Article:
Saturday, February 3, 2018


Year 6-Day 34 :Today, I am grateful for my Randy and the "cobbatubey". 

It is his birthday, and he gets to be my official "gratitude" one day a year. It is in my rules, but the truth is that I am grateful for him every day. 

He is my opposite in so many ways... yet the weird thing is that on so many of the important things... there is that extra-sensory perception that grows from more than 32 years of togetherness. I love my guy. We fit just right.

I try to keep each year unique, even though the gratitude subject is the same. Today, I am truly grateful he is the "youngest of six" to compliment my "oldest of three". It works well for us. When he is with his siblings, he lights up and laughs harder than most will ever see him laugh. This includes our sons. I'm so glad they were with us this special Christmas evening. 

A couple years ago, we went to Florida for Christmas. Monte & Jan and Leonard & Linda live there. Ken & Lola winter there... as a Michigan snowbirds. Bruce and Billie are always willing to hop in the car and join the family when they know more than two or three are gathered. JR & Sheryl are in Michigan full time. We were able to gather 5 out of 6 for Christmas in 2015. We made so many memories. 

Christmas evening we all gathered together, I feared for Jan's sofa. They were laughing so hard... everyone is over 50 ... the risk of someone peeing their pants was high. Fortunately, the sofa remained a pee-free. 

All I wanted was a decent picture to document the time together. Just one. This, ultimately, became my favorite. Monte, Bruce, Lola and Randy... this is what sibling love looks like. I could not love it more. My heart is full and I pray that our boys gather as adults and laugh like this, telling stories of their youth. 

Cobbatubey came up in conversation. They lived in a house on Lake Street in Alpena, MI. Randy was pretty little at the time. Michigan winters are long. Perhaps even longer with a house full of kids. Parents had to be creative. The Lake Street house across from Lincoln School had a big basement. Jake and Shela let them ride their bikes in the basement. They all remember it vividly. It was a privilege. They needed to respect that most kids didn't have a basement big enough to ride in it... or parents who would let them ride inside.  

Like the Tree of the Knowledge of Good and Evil in the Garden of Eden, something was off limits in the Lake Street basement. They had one big "don't". They could enjoy riding their bikes down there...  all winter long...  as long as they didn't run over the "cobbatubey". 

Their Dad was very clear and firm that this was the thing that would lose them the privilege. Their bikes would be cast out of the basement and into storage for the duration of the winter. They need only follow  one simple instruction. "Don't run over the cobbatubey."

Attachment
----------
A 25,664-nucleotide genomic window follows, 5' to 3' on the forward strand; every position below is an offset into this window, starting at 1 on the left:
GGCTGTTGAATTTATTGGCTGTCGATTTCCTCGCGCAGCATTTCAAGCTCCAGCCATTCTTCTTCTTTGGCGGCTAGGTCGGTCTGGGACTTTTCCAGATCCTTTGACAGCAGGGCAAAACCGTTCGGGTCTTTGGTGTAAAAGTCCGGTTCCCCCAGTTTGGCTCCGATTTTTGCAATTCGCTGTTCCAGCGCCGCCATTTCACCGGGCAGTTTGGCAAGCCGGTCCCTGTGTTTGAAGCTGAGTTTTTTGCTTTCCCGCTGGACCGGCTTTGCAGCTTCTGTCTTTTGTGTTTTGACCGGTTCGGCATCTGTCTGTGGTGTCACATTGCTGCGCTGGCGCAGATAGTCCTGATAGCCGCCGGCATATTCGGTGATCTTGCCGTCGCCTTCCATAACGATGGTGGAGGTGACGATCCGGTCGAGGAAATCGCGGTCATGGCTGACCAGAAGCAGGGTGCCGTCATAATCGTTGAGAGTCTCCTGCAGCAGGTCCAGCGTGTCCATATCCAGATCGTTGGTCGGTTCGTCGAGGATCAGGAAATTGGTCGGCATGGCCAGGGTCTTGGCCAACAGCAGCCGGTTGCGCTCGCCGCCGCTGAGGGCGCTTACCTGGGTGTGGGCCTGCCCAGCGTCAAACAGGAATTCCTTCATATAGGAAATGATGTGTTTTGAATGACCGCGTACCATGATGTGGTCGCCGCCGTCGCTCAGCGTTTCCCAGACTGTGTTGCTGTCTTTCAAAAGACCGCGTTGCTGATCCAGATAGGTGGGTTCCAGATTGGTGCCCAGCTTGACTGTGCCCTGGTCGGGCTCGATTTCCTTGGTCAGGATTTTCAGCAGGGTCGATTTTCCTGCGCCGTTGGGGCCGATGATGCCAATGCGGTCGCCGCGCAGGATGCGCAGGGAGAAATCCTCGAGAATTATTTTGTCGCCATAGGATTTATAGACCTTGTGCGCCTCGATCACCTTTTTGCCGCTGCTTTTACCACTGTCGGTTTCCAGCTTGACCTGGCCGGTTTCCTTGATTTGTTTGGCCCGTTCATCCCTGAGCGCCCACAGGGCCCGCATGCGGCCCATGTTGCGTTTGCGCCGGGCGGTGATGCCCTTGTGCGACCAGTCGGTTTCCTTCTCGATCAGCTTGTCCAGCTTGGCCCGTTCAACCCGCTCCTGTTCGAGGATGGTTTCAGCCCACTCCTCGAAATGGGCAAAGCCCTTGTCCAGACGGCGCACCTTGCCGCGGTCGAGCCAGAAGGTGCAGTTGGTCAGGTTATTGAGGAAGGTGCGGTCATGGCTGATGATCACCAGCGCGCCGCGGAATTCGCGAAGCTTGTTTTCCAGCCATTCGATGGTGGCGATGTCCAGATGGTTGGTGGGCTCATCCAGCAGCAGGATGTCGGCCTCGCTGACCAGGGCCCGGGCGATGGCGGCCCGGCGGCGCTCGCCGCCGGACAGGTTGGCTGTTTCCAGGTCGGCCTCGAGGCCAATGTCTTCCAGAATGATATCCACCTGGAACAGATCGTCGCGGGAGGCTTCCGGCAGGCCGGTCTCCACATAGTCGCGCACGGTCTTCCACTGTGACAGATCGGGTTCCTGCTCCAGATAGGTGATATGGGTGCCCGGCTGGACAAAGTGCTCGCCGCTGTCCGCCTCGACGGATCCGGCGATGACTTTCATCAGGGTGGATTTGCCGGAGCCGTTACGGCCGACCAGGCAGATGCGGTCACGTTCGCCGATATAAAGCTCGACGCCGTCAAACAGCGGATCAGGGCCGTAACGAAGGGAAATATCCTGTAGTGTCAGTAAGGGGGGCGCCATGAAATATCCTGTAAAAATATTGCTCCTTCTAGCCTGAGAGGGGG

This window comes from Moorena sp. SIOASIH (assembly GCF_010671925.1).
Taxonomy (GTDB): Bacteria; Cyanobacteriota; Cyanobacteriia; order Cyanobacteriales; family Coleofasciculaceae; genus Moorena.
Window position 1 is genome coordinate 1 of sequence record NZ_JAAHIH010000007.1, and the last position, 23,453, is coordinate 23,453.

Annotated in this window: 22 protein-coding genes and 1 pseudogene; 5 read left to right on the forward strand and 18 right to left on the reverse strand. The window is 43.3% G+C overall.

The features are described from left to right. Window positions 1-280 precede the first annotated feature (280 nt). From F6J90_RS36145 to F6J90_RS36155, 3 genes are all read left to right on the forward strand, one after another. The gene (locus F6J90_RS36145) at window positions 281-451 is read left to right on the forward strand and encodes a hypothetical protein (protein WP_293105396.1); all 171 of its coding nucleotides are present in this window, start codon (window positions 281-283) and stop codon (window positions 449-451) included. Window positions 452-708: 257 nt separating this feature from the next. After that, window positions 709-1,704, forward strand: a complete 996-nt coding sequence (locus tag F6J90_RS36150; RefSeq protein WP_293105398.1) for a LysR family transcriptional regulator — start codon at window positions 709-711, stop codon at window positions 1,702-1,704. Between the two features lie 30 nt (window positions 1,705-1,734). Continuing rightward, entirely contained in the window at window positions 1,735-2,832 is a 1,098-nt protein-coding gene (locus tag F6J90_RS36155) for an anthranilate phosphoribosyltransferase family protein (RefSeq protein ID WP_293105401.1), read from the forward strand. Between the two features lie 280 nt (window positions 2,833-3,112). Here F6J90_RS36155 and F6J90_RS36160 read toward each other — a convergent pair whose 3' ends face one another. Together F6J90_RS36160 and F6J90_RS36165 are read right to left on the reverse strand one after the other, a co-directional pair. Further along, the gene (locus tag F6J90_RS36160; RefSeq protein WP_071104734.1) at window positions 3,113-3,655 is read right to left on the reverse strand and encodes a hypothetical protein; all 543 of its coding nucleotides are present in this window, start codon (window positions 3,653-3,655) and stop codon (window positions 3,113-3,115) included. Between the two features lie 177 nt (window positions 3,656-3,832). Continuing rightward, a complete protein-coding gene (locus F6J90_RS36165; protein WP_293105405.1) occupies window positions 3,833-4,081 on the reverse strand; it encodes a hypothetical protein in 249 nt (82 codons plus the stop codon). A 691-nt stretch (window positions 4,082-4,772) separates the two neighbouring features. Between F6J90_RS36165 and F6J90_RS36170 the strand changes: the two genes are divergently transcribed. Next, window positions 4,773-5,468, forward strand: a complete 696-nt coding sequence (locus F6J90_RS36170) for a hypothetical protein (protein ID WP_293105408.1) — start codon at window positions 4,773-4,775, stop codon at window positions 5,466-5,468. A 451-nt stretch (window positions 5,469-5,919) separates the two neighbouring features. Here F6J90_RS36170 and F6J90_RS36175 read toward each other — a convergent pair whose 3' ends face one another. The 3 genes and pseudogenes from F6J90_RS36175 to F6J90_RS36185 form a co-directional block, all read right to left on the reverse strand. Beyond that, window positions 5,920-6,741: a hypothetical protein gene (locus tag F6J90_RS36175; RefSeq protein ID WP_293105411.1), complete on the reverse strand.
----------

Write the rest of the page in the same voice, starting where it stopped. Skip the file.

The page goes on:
You must be wondering. Perhaps you lived in a home with "cobbatubey" or still do. Most of us call it copper tubing. It was the gas line to the furnace in the basement, making it very important to heating the house. 

My father-in-law had a unique vernacular. Some expressions would come close to the actual word or original phrase. Some phrasing reflected living in Northern Michigan. Other times, it was his own Jake-isms. It was part of what made Jake... well... Jake. 

The sibling memories grow sweeter with time. "Cobbatubey".... I am so grateful Randy and his siblings shared this memory, again. Each one would fill in the pieces as they reminisced.  They would ride all the way up to the copper tubing and sharply turn around, never running over it. It was a command they managed to obey every time... making it kind of amazing with this crew. They took their father's word and trusted it by showing obedience. 

This family story reminds me of Adam and Eve, except they did not obey the Father's command. Pride and temptation led them down the path that cost them life in paradise. The wages of sin led to labor, pain and death. That consequence continues from generation to generation. 

Still, God would not give up. He created man and woman to be in relationship with him and each other. He longs to forgive and restore his children. Just as Jake did not want the copper tube to the furnace destroyed, because it was how they heated the house, our heavenly father wants us to turn sharply away from things that destroy our relationship with him and each other. 

Knowing the Smith kids as I do, I am confident they pushed every limit until they reached the edge of the cobbatubey. Still, they managed to obey. Jake would have forgiven them if they didn't, but there would have been consequences. Likely, memorable consequences. 

From the scriptures:
Bring your confessions, and return to the Lord. Say to him, “Forgive all our sins and graciously receive us, so that we may offer you our praises.-Hosea 14:2

But if we confess our sins to him, he is faithful and just to forgive us our sins and to cleanse us from all wickedness. -1 John 1:9

The house on Lake Street in Alpena will forever remain a sweet memory, and a beautiful lesson in obedience and grace. (Thanks to Bruce and Lola for helping with this post.)

Today, I am grateful for my Randy and his siblings and the "cobbatubey" lesson.

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